Not all markets are created equal, and some will pay better than others. If making money matters so much, a college student should research their field prior to entering it. If the supply of labor exceeds the demand of labor (i.e., there are not enough jobs in the field for everyone who wants one), then it is easier for the industry standard to adopt unpaid internships. However, the fact that more college students are interested in non-profit or government sectors indicates that there might be more important things than money, such as work experience or a more meaningful career path.

Even if we want to assume that the NACE survey concludes that unpaid internships are bad or unnecessary (which it doesn’t because it says “that internships are positively correlated with an improved chance of getting a job is virtually indisputable at this point” [p. 39]), let’s not forget that it is still a voluntary arrangement. As another point of order, interns are untrained and often times temporary. From the employer’s standpoint, interns are a liability. Nevertheless, they are willing to take them on at a low cost because there is [typically] some benefit derived from interns, not to mention that it is an opportunity to identify and hire new talent. The internship experience works for employers only because the cost of labor is so low.

Labor laws should be deregulated, not augmented even further. High levels of regulation are what got us here in the first place, and created that unintended consequence of making it more difficult for young people to advance their careers. We should really try to avoid European levels of youth unemployment. Labor law should stop requiring college credit for internships, for one. Having the Department of Labor require that interns “do not displace regular employees” or the employer “derives no immediate advantage” makes it more difficult for the intern to acquire meaningful experience (which could explain why interns often do menial tasks), so removing some or all of these internship criteria could do some good. Minimum wage laws also create this unintended consequence of reduced employment, so how about creating a minimum wage exemption (possibly with an added tax exemption) for internships so that it is more manageable for lower-income college students to take on an internship? While it might be easy to select certain egregious cases of employer abuse of interns (and while few in number, these cases do exist), internships are still first and foremost a way to gain work experience and network, as well as test the waters to help make sure one actually enjoys that field before formally beginning a career in it. We can also create an apprenticeship program that would prepare students for work in all kinds of fields.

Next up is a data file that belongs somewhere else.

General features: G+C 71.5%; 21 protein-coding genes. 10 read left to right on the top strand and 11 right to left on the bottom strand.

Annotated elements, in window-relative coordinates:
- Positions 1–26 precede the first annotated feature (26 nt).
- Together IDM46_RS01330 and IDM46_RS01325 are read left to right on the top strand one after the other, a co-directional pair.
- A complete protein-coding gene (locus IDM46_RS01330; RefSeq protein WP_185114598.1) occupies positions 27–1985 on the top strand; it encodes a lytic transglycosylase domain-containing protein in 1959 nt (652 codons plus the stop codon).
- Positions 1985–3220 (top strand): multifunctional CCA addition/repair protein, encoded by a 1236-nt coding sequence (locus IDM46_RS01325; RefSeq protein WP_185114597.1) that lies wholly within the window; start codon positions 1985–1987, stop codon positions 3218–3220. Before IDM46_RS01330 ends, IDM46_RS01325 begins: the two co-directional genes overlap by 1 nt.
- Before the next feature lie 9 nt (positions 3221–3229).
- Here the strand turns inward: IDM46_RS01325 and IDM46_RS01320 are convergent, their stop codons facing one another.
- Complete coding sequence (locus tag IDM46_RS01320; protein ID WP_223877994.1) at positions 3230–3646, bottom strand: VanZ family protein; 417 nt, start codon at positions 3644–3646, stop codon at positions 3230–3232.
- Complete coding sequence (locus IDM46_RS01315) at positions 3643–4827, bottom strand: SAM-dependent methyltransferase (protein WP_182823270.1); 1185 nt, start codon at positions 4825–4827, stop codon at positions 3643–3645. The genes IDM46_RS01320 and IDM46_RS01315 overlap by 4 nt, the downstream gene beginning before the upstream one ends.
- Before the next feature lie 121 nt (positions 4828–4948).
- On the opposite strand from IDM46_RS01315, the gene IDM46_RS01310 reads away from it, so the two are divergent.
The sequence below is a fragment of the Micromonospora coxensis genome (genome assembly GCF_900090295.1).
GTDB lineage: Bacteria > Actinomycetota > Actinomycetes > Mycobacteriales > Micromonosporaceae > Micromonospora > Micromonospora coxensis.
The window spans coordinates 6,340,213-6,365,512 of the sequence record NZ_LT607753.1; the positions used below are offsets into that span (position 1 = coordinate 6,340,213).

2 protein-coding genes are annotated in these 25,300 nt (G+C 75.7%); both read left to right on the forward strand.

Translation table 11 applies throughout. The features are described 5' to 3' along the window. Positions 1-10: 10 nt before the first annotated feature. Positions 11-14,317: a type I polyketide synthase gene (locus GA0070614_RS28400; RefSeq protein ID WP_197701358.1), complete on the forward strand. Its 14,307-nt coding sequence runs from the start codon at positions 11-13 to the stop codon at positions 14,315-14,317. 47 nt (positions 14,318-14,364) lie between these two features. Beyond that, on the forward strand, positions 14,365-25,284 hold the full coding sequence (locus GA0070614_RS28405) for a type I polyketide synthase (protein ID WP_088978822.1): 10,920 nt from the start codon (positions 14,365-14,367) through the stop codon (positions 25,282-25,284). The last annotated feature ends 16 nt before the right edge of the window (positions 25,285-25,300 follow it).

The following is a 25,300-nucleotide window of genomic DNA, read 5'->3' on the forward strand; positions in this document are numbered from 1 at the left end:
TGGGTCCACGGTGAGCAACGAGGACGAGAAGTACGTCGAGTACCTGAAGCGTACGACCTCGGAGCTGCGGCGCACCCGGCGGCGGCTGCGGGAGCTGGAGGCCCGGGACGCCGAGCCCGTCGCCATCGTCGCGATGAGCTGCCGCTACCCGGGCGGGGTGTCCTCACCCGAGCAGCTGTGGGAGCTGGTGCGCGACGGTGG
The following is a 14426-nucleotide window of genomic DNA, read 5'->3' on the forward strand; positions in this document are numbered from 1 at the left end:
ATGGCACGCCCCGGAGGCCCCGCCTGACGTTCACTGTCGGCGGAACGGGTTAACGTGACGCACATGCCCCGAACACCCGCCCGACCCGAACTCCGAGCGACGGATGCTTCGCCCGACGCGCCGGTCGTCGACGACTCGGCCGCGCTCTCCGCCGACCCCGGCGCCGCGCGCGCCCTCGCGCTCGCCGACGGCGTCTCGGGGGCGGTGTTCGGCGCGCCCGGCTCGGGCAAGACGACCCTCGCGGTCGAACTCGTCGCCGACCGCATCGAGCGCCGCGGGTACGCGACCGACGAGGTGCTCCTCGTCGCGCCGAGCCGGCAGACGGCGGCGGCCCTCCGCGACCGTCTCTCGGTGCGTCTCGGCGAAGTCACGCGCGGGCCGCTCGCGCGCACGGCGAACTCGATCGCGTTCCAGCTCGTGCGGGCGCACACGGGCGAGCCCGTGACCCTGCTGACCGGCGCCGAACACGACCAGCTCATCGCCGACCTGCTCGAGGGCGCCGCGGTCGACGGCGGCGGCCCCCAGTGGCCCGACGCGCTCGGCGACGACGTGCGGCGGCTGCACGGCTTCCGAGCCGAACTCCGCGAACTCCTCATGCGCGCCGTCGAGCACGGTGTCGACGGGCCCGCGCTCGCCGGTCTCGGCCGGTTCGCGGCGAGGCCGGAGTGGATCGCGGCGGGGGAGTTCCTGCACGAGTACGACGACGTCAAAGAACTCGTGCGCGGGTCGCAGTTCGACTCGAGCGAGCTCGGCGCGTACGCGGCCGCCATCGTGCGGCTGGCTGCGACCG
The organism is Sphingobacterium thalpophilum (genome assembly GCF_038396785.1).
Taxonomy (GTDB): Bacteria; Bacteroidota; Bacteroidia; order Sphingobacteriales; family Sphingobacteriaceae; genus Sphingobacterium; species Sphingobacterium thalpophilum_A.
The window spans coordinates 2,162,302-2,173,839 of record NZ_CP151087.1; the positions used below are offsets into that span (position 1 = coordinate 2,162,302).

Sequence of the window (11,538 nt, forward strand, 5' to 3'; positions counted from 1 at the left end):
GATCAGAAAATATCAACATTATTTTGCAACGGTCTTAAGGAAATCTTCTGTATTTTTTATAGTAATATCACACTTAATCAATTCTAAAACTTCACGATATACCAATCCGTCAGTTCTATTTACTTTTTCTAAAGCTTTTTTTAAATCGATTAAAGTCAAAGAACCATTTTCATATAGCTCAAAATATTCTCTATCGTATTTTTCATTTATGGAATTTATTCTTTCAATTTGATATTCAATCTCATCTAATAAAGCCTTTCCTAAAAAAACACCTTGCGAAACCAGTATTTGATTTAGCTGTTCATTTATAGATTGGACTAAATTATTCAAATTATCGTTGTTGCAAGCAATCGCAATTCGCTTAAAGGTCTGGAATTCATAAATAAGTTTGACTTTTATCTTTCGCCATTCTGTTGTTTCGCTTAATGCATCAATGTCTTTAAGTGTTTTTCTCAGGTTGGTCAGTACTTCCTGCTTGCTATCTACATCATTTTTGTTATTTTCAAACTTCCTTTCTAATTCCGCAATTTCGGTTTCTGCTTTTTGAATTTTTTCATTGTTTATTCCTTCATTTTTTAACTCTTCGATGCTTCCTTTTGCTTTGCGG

Not everyone has the luxury of acquiring a paid internship. After all, an employer has only so many resources before having to cut staff or raise prices. Sometimes, an unpaid internship in which one earns less is the best option one has. By banning or further constricting unpaid internships, it becomes only more difficult for young adults to pursue their ambitions.